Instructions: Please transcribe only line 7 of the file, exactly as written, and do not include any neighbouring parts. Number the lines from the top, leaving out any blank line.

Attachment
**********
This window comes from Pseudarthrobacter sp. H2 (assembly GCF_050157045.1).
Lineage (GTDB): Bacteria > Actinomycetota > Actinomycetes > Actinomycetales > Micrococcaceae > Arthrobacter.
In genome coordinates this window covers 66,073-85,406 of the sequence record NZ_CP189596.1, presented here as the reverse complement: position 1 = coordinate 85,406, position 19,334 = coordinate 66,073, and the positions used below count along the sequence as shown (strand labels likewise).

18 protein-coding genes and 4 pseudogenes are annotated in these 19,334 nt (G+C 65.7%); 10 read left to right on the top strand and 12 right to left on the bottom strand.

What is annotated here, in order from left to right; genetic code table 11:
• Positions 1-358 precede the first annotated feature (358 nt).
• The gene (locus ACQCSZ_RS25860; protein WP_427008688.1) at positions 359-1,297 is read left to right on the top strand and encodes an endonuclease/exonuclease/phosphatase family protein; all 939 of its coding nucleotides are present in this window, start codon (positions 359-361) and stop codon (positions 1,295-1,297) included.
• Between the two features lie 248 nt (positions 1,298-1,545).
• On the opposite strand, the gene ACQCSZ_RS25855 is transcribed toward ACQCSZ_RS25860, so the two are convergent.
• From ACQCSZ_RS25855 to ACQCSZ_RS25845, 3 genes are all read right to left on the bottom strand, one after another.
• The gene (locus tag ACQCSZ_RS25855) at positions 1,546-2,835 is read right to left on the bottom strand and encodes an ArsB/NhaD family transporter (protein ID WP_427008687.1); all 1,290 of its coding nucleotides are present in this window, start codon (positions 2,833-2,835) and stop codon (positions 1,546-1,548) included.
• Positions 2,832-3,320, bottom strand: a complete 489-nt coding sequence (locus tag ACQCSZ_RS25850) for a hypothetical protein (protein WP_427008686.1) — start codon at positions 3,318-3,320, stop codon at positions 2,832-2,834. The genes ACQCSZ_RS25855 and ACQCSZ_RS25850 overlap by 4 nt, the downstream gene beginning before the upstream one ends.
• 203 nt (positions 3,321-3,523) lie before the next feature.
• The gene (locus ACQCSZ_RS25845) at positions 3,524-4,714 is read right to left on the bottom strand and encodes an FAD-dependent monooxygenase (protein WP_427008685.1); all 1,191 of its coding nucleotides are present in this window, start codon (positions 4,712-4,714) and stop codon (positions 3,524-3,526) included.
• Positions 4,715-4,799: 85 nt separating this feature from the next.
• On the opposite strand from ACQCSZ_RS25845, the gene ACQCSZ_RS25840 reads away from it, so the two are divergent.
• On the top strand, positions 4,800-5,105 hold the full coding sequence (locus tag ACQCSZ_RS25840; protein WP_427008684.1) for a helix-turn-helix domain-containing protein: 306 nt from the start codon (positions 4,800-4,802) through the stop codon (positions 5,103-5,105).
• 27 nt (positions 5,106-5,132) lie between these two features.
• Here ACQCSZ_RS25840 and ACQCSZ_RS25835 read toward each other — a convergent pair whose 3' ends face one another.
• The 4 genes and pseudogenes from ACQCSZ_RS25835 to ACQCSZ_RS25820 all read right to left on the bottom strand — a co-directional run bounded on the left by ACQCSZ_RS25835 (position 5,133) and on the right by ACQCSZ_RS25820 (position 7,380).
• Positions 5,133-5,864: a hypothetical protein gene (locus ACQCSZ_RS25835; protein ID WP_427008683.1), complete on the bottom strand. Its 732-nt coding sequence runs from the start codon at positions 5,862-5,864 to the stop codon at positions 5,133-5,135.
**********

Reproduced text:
• The gene (locus ACQCSZ_RS25860; protein WP_427008688.1) at positions 359-1,297 is read left to right on the top strand and encodes an endonuclease/exonuclease/phosphatase family protein; all 939 of its coding nucleotides are present in this window, start codon (positions 359-361) and stop codon (positions 1,295-1,297) included.